Voters chose experience over a call for change in the state treasurer's GOP primary race Tuesday, picking chief deputy state treasurer Richard Ellis over Rep. Mark Walker, R-Sandy, to be the party's nominee.

With more than 90 percent of precincts reporting, Ellis had just under 60 percent of the vote compared to just over 40 percent for Walker.

"I'm actually surprised. I expected it to be closer," Ellis said, attributing his victory to voters recognizing "experience is important when it comes to taking care of their money." Ellis, 48, has also served as budget director to two Republican governors.

Walker said he was done in by the controversy surrounding allegations by Ellis. Ellis accused Walker of illegally offering him an opportunity to keep his job in the treasurer's office at a much higher salary if he'd agree to drop out of the race.

"I think it's proof of why people like to run a dirty campaign. They work," Walker said. "A lot of people told to me go negative and stuff, but that wasn't in me."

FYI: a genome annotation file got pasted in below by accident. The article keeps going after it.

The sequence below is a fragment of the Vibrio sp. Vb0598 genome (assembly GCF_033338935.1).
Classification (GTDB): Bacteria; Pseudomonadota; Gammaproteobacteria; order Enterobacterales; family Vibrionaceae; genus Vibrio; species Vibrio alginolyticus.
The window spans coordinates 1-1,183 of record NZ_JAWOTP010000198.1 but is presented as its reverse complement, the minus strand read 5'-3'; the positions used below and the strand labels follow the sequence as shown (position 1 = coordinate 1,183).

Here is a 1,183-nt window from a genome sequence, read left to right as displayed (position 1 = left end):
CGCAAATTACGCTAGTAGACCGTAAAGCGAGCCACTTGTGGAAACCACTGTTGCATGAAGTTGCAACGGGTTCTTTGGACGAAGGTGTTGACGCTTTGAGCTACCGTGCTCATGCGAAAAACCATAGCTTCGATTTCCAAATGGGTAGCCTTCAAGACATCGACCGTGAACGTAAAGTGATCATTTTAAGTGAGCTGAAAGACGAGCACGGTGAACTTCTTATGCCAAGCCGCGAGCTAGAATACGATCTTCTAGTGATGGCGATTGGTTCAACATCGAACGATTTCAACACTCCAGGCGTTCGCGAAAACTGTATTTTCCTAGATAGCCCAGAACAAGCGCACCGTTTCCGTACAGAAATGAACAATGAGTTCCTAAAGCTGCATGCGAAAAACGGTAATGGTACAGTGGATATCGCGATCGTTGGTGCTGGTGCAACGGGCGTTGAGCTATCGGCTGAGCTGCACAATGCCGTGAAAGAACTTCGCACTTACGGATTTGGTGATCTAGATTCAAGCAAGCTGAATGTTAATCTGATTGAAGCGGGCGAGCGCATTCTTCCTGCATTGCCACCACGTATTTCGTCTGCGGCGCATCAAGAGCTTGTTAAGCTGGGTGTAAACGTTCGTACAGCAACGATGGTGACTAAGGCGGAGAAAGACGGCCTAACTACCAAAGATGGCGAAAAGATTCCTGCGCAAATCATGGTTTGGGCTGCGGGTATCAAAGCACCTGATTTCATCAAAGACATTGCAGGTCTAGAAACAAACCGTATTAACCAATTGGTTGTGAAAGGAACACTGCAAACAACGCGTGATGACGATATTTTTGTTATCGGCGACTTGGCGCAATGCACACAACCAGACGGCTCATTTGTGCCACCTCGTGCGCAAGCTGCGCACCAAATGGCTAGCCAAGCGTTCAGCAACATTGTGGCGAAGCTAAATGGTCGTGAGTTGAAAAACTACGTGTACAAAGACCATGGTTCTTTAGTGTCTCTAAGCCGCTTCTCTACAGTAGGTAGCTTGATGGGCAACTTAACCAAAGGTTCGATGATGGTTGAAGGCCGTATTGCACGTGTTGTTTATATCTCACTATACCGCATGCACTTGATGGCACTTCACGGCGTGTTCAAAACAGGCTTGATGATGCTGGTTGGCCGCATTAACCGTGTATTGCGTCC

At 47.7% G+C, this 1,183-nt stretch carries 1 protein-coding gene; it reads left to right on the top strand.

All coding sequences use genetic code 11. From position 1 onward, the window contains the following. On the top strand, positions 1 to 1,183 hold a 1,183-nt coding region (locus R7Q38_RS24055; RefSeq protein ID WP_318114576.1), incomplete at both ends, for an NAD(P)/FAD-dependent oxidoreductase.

Walker, 32, would have been up for re-election this year to the House had he not run for treasurer. He resigned as a salesman for Zions Bank earlier this year to campaign and said he'll now be looking for a new job.

Ellis, who will face Democrat Dick Clark in November, said he wasn't sure how the allegations affected the election results. "I don't know how that has played, but I feel like I've filled my responsibility," he said.

The controversy dominated the race for an office that's usually all but ignored by voters.

Ellis filed an elections complaint May 30 with Lt. Gov. Gary Herbert and went to the Utah Supreme Court in an unsuccessful attempt to force Herbert to decide before the primary election whether the allegations merited further investigation by the Attorney General's Office.

Herbert waited until the polls closed Tuesday to announce he was turning over the allegations. It is not clear what happens now that Walker is out of the race, since the civil penalty for violating the elections statute is removal from office.

Walker had readied his own elections complaint that he said he would file after the primary, accusing Ellis of misusing state resources in his campaign and of conspiring to entrap Walker by soliciting the job offer.

But after Tuesday's defeat, Walker said he would not go forward with the complaint.

"I'm not going to file it," Walker said. "The public has had enough of one politician smearing another."

Ellis was endorsed by fellow Republican Ed Alter, who will have served as state treasurer for 28 years when he steps down in January. Walker had the support of a number of GOP leaders, including Attorney General Mark Shurtleff.

That support helped Walker nearly eliminate Ellis at the state Republican Party Convention last month.


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